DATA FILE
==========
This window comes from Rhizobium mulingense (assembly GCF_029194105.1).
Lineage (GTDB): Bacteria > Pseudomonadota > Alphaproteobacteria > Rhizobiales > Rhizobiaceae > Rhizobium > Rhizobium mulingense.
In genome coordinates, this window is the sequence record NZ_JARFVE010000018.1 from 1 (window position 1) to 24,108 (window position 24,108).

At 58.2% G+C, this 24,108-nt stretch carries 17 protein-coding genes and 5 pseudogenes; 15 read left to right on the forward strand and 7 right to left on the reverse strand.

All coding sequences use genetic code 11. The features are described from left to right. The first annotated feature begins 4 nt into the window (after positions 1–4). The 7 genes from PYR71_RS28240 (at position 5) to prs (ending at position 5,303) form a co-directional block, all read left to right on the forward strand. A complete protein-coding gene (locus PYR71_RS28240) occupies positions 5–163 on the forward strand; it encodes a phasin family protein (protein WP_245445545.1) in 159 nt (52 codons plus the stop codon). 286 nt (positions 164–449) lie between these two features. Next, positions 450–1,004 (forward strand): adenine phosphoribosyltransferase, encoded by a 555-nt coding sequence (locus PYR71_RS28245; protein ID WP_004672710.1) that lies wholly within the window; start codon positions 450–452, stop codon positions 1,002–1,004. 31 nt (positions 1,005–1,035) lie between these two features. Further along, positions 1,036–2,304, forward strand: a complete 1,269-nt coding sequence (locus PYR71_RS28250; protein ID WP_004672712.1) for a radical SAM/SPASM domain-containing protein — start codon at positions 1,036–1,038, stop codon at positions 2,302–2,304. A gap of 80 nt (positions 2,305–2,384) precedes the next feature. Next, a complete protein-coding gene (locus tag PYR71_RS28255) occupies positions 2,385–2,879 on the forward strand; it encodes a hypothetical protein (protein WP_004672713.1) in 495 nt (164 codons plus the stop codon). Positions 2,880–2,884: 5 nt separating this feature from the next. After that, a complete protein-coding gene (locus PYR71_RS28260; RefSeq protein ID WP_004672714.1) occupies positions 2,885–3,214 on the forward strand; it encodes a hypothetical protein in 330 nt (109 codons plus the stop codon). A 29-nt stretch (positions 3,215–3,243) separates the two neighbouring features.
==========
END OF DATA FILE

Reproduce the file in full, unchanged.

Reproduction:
This window comes from Rhizobium mulingense (assembly GCF_029194105.1).
Lineage (GTDB): Bacteria > Pseudomonadota > Alphaproteobacteria > Rhizobiales > Rhizobiaceae > Rhizobium > Rhizobium mulingense.
In genome coordinates, this window is the sequence record NZ_JARFVE010000018.1 from 1 (window position 1) to 24,108 (window position 24,108).

At 58.2% G+C, this 24,108-nt stretch carries 17 protein-coding genes and 5 pseudogenes; 15 read left to right on the forward strand and 7 right to left on the reverse strand.

All coding sequences use genetic code 11. The features are described from left to right. The first annotated feature begins 4 nt into the window (after positions 1–4). The 7 genes from PYR71_RS28240 (at position 5) to prs (ending at position 5,303) form a co-directional block, all read left to right on the forward strand. A complete protein-coding gene (locus PYR71_RS28240) occupies positions 5–163 on the forward strand; it encodes a phasin family protein (protein WP_245445545.1) in 159 nt (52 codons plus the stop codon). 286 nt (positions 164–449) lie between these two features. Next, positions 450–1,004 (forward strand): adenine phosphoribosyltransferase, encoded by a 555-nt coding sequence (locus PYR71_RS28245; protein ID WP_004672710.1) that lies wholly within the window; start codon positions 450–452, stop codon positions 1,002–1,004. 31 nt (positions 1,005–1,035) lie between these two features. Further along, positions 1,036–2,304, forward strand: a complete 1,269-nt coding sequence (locus PYR71_RS28250; protein ID WP_004672712.1) for a radical SAM/SPASM domain-containing protein — start codon at positions 1,036–1,038, stop codon at positions 2,302–2,304. A gap of 80 nt (positions 2,305–2,384) precedes the next feature. Next, a complete protein-coding gene (locus tag PYR71_RS28255) occupies positions 2,385–2,879 on the forward strand; it encodes a hypothetical protein (protein WP_004672713.1) in 495 nt (164 codons plus the stop codon). Positions 2,880–2,884: 5 nt separating this feature from the next. After that, a complete protein-coding gene (locus PYR71_RS28260; RefSeq protein ID WP_004672714.1) occupies positions 2,885–3,214 on the forward strand; it encodes a hypothetical protein in 330 nt (109 codons plus the stop codon). A 29-nt stretch (positions 3,215–3,243) separates the two neighbouring features.